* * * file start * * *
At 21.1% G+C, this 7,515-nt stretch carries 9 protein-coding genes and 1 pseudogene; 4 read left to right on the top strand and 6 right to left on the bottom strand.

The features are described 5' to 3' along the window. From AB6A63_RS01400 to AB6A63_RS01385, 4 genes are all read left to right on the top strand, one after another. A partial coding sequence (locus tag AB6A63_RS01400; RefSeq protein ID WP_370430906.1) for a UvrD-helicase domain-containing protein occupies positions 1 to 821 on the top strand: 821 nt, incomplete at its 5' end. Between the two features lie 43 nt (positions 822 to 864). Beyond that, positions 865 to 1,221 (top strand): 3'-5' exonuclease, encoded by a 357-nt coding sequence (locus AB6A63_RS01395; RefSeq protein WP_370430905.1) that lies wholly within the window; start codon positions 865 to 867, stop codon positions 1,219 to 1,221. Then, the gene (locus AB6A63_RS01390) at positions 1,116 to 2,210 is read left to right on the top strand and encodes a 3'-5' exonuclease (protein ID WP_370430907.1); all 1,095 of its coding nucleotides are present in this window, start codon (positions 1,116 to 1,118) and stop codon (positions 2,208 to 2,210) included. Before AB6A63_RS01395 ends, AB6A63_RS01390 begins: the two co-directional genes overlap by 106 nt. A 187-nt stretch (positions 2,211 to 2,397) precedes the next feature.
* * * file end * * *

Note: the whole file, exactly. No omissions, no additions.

At 21.1% G+C, this 7,515-nt stretch carries 9 protein-coding genes and 1 pseudogene; 4 read left to right on the top strand and 6 right to left on the bottom strand.

The features are described 5' to 3' along the window. From AB6A63_RS01400 to AB6A63_RS01385, 4 genes are all read left to right on the top strand, one after another. A partial coding sequence (locus tag AB6A63_RS01400; RefSeq protein ID WP_370430906.1) for a UvrD-helicase domain-containing protein occupies positions 1 to 821 on the top strand: 821 nt, incomplete at its 5' end. Between the two features lie 43 nt (positions 822 to 864). Beyond that, positions 865 to 1,221 (top strand): 3'-5' exonuclease, encoded by a 357-nt coding sequence (locus AB6A63_RS01395; RefSeq protein WP_370430905.1) that lies wholly within the window; start codon positions 865 to 867, stop codon positions 1,219 to 1,221. Then, the gene (locus AB6A63_RS01390) at positions 1,116 to 2,210 is read left to right on the top strand and encodes a 3'-5' exonuclease (protein ID WP_370430907.1); all 1,095 of its coding nucleotides are present in this window, start codon (positions 1,116 to 1,118) and stop codon (positions 2,208 to 2,210) included. Before AB6A63_RS01395 ends, AB6A63_RS01390 begins: the two co-directional genes overlap by 106 nt. A 187-nt stretch (positions 2,211 to 2,397) precedes the next feature.